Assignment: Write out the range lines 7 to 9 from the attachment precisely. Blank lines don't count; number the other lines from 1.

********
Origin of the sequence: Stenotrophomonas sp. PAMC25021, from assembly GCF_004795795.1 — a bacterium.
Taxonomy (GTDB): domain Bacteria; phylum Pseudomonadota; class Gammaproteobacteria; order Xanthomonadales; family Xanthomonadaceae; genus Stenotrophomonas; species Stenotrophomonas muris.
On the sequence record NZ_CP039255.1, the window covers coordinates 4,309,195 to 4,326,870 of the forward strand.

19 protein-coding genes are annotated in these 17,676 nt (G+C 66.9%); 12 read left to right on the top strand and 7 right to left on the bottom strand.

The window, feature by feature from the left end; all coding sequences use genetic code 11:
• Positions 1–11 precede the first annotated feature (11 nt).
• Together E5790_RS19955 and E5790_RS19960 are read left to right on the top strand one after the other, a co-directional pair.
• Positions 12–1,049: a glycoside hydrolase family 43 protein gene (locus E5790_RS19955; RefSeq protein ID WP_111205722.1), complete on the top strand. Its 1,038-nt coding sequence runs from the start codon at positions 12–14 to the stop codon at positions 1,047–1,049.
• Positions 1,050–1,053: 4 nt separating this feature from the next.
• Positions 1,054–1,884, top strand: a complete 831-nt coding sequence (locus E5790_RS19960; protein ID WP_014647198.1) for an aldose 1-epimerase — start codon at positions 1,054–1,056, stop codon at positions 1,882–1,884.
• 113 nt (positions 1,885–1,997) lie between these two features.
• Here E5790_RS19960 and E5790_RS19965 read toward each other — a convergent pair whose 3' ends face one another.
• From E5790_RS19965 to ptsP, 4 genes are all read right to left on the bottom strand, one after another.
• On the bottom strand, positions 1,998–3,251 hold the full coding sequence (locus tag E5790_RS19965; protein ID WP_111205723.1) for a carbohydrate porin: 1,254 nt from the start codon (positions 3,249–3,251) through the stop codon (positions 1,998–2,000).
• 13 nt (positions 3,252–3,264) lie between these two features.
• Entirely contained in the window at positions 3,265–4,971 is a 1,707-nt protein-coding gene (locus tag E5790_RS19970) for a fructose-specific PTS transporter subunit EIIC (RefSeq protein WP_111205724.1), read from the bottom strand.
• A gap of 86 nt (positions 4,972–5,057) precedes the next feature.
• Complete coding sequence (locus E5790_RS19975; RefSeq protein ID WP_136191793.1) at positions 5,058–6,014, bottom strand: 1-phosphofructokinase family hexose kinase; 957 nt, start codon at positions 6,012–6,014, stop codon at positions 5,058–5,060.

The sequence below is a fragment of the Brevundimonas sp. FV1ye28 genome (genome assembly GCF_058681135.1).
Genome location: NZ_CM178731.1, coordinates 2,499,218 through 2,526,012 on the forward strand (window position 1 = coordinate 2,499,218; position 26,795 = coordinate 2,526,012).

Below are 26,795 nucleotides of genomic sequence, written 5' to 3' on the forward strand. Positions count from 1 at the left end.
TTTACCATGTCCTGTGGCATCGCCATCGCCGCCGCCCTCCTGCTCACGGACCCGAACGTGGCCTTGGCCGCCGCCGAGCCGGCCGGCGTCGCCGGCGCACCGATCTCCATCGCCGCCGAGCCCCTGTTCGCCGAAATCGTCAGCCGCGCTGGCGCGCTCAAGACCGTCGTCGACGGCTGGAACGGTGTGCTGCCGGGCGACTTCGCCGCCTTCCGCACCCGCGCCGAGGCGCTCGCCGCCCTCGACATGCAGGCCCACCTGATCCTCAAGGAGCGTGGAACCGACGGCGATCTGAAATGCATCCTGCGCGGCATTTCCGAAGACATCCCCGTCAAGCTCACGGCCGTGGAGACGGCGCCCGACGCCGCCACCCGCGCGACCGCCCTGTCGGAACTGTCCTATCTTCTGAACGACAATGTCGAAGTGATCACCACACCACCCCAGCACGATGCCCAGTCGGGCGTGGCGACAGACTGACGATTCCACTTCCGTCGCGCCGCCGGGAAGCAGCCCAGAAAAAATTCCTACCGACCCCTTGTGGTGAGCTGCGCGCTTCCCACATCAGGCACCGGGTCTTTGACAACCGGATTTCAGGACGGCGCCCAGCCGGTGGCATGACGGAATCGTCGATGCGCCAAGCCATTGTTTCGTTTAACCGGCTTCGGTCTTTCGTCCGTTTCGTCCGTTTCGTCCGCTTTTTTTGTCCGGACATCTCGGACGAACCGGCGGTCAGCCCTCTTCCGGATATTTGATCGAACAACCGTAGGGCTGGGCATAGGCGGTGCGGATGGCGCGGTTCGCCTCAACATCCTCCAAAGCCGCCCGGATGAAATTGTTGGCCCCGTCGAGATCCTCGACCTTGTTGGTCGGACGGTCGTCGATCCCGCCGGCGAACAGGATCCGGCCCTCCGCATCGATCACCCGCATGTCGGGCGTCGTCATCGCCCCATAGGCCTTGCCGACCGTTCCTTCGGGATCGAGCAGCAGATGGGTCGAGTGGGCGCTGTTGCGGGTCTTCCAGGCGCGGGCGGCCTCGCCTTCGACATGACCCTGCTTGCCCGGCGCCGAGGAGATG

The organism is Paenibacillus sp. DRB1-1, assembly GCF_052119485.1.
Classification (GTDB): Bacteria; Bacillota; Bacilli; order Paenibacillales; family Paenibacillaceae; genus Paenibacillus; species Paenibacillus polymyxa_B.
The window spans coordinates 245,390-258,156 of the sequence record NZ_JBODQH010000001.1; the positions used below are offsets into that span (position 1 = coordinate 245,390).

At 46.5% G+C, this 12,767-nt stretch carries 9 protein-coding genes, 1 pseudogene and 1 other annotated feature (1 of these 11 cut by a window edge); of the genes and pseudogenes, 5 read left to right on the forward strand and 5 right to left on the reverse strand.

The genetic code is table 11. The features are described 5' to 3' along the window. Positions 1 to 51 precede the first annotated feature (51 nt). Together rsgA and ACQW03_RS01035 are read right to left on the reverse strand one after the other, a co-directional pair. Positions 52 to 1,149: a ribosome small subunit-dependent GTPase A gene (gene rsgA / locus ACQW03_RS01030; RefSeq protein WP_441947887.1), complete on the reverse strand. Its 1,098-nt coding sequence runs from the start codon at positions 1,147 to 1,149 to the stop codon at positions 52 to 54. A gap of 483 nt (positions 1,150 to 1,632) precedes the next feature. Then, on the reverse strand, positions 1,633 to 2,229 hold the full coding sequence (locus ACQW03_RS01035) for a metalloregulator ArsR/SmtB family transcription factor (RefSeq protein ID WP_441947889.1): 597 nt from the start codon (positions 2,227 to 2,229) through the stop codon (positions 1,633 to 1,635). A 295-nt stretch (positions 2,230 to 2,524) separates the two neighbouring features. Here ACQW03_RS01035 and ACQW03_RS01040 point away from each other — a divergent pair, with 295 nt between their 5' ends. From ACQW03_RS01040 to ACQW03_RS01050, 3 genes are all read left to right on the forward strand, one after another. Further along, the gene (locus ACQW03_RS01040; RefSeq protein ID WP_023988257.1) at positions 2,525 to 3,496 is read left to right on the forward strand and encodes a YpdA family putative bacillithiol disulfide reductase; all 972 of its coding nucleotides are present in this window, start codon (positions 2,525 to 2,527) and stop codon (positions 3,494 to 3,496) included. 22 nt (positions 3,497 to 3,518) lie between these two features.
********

• Together E5790_RS19955 and E5790_RS19960 are read left to right on the top strand one after the other, a co-directional pair.
• Positions 12–1,049: a glycoside hydrolase family 43 protein gene (locus E5790_RS19955; RefSeq protein ID WP_111205722.1), complete on the top strand. Its 1,038-nt coding sequence runs from the start codon at positions 12–14 to the stop codon at positions 1,047–1,049.
• Positions 1,050–1,053: 4 nt separating this feature from the next.